Fact #4: Raw poultry manure is not suitable fertilizer for lawns or urban gardens. Its nitrogen content is off the charts. It actually burns lawns and fries normal soil nutrients. It is only ever used by real farmers in a highly diluted form with more benign product, such as horse manure.

Fact #5 (A corollary to #4): As all poultry manure is a combination of urine and feces (not discrete deposits), the chances of it ending up in city drains are greatly increased (as in how else do you remove the fetid water from outdoor duck pools?)

When that happens it ends providing nutrition to one of the few life forms that devour it with relish: algae blooms in Mass Bay. That results in a little phenomenon known as Red Tide.

By the way, I know this because I was the Producer/Director of the award-winning nationwide PBS documentary on the clean-up of Boston Harbor: "Tunnel Visions...into the sea of uncertainty."

I'm not suggesting that a few urban poultry-polluters are going to kill off the shellfish industry (or shellfish eaters for that matter.) But, it is a scenario that is tightly controlled elsewhere for just that reason.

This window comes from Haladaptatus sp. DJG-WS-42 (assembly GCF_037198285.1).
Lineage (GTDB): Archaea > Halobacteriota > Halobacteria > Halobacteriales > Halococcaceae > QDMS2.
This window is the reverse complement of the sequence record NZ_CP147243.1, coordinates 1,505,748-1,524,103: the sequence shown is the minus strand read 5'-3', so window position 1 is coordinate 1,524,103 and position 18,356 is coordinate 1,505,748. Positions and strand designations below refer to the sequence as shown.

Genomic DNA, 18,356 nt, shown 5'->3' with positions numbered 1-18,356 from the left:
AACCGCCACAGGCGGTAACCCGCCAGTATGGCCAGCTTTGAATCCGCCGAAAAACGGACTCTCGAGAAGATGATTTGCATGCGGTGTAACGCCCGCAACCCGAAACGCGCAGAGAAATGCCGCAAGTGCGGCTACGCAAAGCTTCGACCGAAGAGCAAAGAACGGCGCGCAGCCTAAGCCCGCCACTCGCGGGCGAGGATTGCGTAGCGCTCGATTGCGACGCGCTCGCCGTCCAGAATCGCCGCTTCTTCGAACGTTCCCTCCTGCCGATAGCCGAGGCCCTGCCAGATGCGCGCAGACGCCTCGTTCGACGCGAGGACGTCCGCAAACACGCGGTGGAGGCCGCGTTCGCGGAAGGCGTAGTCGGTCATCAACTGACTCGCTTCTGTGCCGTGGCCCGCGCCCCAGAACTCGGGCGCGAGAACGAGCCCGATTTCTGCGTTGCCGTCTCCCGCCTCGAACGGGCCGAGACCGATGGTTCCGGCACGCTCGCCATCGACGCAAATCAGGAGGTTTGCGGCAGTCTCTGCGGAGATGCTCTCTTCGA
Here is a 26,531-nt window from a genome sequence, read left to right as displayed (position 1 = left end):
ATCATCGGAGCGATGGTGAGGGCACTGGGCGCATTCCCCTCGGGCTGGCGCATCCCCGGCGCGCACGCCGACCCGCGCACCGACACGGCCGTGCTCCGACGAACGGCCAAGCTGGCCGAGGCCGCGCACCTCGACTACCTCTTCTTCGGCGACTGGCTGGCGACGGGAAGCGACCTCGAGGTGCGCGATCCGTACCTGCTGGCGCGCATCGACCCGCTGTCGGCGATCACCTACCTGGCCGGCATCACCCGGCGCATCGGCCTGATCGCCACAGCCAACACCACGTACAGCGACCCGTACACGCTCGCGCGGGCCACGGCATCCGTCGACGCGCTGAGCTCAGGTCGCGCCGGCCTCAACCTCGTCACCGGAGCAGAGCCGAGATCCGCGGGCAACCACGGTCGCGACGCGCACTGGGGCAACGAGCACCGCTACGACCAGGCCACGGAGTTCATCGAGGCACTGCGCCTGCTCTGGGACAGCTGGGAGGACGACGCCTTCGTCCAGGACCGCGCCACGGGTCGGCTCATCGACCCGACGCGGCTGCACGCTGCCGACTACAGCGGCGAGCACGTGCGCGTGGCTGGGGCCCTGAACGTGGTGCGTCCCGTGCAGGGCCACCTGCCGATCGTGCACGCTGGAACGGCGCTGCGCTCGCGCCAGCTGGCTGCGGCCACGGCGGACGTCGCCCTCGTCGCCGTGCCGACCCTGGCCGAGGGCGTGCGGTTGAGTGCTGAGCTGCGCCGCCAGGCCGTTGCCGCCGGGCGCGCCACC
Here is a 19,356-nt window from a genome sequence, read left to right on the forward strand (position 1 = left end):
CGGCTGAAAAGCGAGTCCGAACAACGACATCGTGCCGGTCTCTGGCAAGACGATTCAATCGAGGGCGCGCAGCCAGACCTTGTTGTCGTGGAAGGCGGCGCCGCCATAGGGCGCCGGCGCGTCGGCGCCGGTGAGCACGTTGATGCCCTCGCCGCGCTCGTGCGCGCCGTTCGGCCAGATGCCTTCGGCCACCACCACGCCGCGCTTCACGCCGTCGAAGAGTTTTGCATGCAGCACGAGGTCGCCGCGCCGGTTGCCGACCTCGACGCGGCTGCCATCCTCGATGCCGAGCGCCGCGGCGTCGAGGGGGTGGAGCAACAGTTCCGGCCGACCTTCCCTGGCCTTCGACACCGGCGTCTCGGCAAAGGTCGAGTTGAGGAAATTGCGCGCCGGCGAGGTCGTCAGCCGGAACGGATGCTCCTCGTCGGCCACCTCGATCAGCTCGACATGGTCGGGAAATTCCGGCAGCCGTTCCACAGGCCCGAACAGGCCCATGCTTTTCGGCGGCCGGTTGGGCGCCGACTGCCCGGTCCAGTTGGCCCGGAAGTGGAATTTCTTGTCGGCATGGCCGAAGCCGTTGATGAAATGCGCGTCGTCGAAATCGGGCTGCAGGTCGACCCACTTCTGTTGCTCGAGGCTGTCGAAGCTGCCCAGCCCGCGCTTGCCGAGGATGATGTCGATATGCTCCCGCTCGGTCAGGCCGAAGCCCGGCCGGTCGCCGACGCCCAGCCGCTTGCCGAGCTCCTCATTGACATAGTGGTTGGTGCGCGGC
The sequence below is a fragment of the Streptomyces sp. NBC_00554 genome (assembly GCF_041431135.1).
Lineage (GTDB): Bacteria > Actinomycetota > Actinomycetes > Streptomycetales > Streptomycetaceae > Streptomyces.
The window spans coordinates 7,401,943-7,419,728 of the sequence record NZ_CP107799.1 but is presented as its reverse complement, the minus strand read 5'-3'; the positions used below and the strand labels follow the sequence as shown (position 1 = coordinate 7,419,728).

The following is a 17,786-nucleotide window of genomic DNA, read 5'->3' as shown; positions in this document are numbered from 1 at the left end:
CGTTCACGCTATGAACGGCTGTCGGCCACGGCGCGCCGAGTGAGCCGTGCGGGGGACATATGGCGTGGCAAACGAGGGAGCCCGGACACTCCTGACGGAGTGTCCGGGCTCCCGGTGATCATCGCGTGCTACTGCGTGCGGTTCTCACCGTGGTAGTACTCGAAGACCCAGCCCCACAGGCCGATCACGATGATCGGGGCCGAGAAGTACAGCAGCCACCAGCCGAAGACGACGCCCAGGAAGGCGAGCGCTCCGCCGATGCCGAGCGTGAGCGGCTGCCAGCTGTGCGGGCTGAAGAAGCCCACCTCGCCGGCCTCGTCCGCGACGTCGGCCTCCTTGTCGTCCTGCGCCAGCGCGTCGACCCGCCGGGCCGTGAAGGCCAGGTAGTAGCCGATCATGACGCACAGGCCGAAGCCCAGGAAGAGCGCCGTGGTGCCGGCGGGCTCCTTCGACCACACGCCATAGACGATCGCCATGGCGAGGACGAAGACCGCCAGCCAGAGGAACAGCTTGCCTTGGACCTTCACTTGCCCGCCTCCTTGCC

Richard Gönci

Richard Gönci
Creative Director
studio amd

Alex Lewin said...


Thank you for your facts! Facts are excellent input for any discussion or debate. I appreciate your taking the time to share your knowledge with the readers here...

I do think that comparing the amortized cost of backyard eggs to the price of industrially-farmed supermarket eggs is not fair. A better comparison would be between backyard eggs and eggs from small, independent farms, where chickens live under humane conditions and can forage. The prices are more comparable.

Also, the price and availability of industrial eggs are tied pretty directly to the prices and availability of commodities like oil, transportation fuel, and corn. A disruption in the supply lines would have a serious effect on the price and availability of industrial eggs. Such supply disruptions have happened in many countries at many times throughout history. Growing your own food is perhaps the best way to insulate yourself from these disruptions. And all else being equal, the more people take care of their own food needs, the less stress is placed on the precarious global food infrastructure.

And, as you rightly point out, having birds in your backyard is not only about food. Some people are cat people, some are dog people, and some are bird people. It's not necessarily about productivity. (Luckily for my unproductive cat!)

As far as the excrement question: maybe there's a way to harness and target the chicken excrement. I know there are aquaponic systems that pair tilapia with watercress. Perhaps someone can come up with a system including some edible water greens that thrive on the output of chickens. It may be a problem that contains an opportunity.